It is a gorgeous day today. 24 degrees C. We still, for at least today, have summer weather. This meant seeing new and old friends today at the park. There were at least 12 male Wood Ducks, as many females, a host of female and a few male Mallards, and, of course, Canada Geese.
This adult male Wood Duck with its distinctive red eye and green helmet thought that I might have some seed for him to eat. He did not seem to want to take ‘sorry’ as a proper answer.
The duck below is all wet from diving around in the park stream.
Their plumage is absolutely outrageously gorgeous.
There were a few adult female Wood Ducks but not nearly as many as the males at Kildonan Park today. Because there are issues with identification between the juveniles and those in eclipse, I have come upon a bit of a foolproof method for me. The duck below is an adult female Wood Duck. She lacks the red iris and eye ring of the adult male; she does have a yellow eye ring and a distinctive white eye patch. Her bill is dark. I do not want the iridescent green on the top of the head to fool me. This bird is lacking in the 2 pale lines from the throat extending around the neck and onto the cheek. To see those, look at the images of the adult male.
There were a number of Mallards, both male and female.
All of the animals were having a wonderful morning around the duck pond. There were many who brought specialty bird seed just for them. Others, like this little Red Squirrel, were finding acorns and seeds in the grass.
As I was sorting through these images to show to you, there were several knocks on the front door. Several times I went out and no one was there. There are times that sounds carry but, then the knocking got louder and louder. This time I caught the visitor! My house is covered with cedar shakes. It looks more like a cottage in a forest but there is someone who loves those cedar shakes. When I opened the door he flew to the apple tree.
Unfortunately the automatic focus set its mind on the leaves and not on the woodpecker! And she was not certain that he wanted his picture taken or not.
I say ‘she’ because that gorgeous read crest would extended all the way down to the bak if this were the male. But, it is not, it is a female.
You can see that its body is mostly covered in black feathers with a flaming red crest. There is a white throat and its beak is a long dagger shape sadly hidden by the leaves. This particular Pileated Woodpecker lives around my garden year round (and the neighbour hood). She will make her nest in the cavity of a dead or dying tree lining it with wood chips. When she is knocking on my cedar shakes she is looking for ants, wood-boring beetles, and insect larvae. She also likes berries and nuts and I have seen her on the large suet cylinder as well as the telephone pole drilling away. The woodpeckers particularly like the bug and nut suet if you are trying to attract them.
I am particularly concerned for both this Pileated Woodpecker and the male and female Downy that live around my garden. My city has sprayed orange dots on two of the 119 year old Maple Trees in front of my house on the boulevard. If they are to cut them down, is one or both the home and nest of the woodpeckers?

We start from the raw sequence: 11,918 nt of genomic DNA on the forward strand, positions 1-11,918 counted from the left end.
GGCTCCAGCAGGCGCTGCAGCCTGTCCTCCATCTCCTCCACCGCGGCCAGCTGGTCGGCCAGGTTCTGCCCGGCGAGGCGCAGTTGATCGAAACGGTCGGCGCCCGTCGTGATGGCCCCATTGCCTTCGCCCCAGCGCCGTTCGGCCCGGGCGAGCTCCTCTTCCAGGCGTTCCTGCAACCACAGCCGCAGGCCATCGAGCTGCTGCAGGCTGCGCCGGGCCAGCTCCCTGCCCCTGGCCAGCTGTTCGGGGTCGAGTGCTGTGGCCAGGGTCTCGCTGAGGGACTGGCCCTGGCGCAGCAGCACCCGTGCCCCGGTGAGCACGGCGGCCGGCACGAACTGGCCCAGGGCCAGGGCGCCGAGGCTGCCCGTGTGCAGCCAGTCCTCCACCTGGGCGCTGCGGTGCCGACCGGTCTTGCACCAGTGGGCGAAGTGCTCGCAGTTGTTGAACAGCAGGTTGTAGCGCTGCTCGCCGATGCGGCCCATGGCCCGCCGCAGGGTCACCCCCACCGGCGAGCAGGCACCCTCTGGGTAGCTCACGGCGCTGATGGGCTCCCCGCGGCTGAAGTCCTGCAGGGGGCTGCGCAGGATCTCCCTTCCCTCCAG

The Grey Slated Juncos are still here today along with a few White Throated Sparrows and Song Sparrows.
It is easy to tell the White-throated Sparrow because of that distinctive white patch under the beak forming the throat – hence, the name. There are also two black bands and three white on the crown along with two very distinctive yellow patches above the eye. The White-throated Sparrows come to Manitoba to breed during the summer. By the end of the month, all of them will be gone to their winter homes.
The Song Sparrow comes to Manitoba also for summer breeding. Soon they will also be away on their journey south. For now, a few are in the garden scratching around the grass and leaves for insects and bug larvae. They are beautiful with that plumage of rust and grey with streaks of white.
It has been a lovely day. I have it on good authority that all of the nestling falcons are fine as are the osplets at Port Lincoln. Yesterday, they once again had 7 feedings! Speaking of feedings, the list of what Mum and Dad have brought in for the Collins Four is anything other than 99% pigeon. This year they have averaged 7.4 prey items per day with 3 being the lowest number of deliveries and 11 being the highest. They have had pigeon, New Holland Honeyeater, Rainbow Lorikeets, Quail, Silver-eyed Gulls, Sparrows, Spotted Pardalotes, Starlings, Wattlebirds, and a White plumed honeyeater. This is quite the surprise. Normally the urban falcons exist primarily on pigeon. I wonder if the people in Melbourne are no longer feeding the pigeons so that the falcons have to look to other species? In Orange, the diet is varied with lots of parrots and Starlings.
A late delivery yesterday was a green parrot. I do not specifically recognize the ‘type’ but will try to find out.
The only streaming cam I have not checked on today is the one for the White-bellied Sea Eagles. Indeed, WBSE 27 was jumping all over the tree and it or both might have fledged. I will alert you if this is the case.
Thank you for joining me. I hope you enjoyed the ducks! Take care. See you soon.
Thank you to the Collins Street Falcon Cam by Mirvac where I took my screen shot of the delivery of the green parrot.